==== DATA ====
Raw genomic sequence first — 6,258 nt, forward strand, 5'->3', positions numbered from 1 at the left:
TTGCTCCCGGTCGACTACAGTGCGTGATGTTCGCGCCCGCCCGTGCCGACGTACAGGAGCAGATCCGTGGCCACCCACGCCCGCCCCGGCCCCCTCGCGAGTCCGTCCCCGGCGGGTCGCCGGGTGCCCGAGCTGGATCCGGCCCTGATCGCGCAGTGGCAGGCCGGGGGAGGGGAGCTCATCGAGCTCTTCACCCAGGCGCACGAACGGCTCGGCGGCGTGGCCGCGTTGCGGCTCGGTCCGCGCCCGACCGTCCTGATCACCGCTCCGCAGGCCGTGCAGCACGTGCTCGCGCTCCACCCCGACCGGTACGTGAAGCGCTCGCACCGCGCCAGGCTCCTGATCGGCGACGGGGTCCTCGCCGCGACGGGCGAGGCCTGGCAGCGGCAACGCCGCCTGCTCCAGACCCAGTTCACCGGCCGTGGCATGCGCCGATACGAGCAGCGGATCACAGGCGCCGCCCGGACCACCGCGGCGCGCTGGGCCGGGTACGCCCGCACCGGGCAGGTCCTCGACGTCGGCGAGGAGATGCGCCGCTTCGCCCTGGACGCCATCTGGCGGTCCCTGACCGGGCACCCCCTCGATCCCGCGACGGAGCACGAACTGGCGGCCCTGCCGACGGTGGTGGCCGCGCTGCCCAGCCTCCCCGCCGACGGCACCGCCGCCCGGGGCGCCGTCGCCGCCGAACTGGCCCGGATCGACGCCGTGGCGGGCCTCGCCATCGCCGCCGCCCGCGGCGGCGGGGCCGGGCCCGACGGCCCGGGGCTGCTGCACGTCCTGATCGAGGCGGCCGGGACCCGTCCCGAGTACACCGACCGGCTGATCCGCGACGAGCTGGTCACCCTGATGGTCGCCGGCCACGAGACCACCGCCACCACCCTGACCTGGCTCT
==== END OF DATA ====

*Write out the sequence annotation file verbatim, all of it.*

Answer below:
Raw genomic sequence first — 6,258 nt, forward strand, 5'->3', positions numbered from 1 at the left:
TTGCTCCCGGTCGACTACAGTGCGTGATGTTCGCGCCCGCCCGTGCCGACGTACAGGAGCAGATCCGTGGCCACCCACGCCCGCCCCGGCCCCCTCGCGAGTCCGTCCCCGGCGGGTCGCCGGGTGCCCGAGCTGGATCCGGCCCTGATCGCGCAGTGGCAGGCCGGGGGAGGGGAGCTCATCGAGCTCTTCACCCAGGCGCACGAACGGCTCGGCGGCGTGGCCGCGTTGCGGCTCGGTCCGCGCCCGACCGTCCTGATCACCGCTCCGCAGGCCGTGCAGCACGTGCTCGCGCTCCACCCCGACCGGTACGTGAAGCGCTCGCACCGCGCCAGGCTCCTGATCGGCGACGGGGTCCTCGCCGCGACGGGCGAGGCCTGGCAGCGGCAACGCCGCCTGCTCCAGACCCAGTTCACCGGCCGTGGCATGCGCCGATACGAGCAGCGGATCACAGGCGCCGCCCGGACCACCGCGGCGCGCTGGGCCGGGTACGCCCGCACCGGGCAGGTCCTCGACGTCGGCGAGGAGATGCGCCGCTTCGCCCTGGACGCCATCTGGCGGTCCCTGACCGGGCACCCCCTCGATCCCGCGACGGAGCACGAACTGGCGGCCCTGCCGACGGTGGTGGCCGCGCTGCCCAGCCTCCCCGCCGACGGCACCGCCGCCCGGGGCGCCGTCGCCGCCGAACTGGCCCGGATCGACGCCGTGGCGGGCCTCGCCATCGCCGCCGCCCGCGGCGGCGGGGCCGGGCCCGACGGCCCGGGGCTGCTGCACGTCCTGATCGAGGCGGCCGGGACCCGTCCCGAGTACACCGACCGGCTGATCCGCGACGAGCTGGTCACCCTGATGGTCGCCGGCCACGAGACCACCGCCACCACCCTGACCTGGCTCT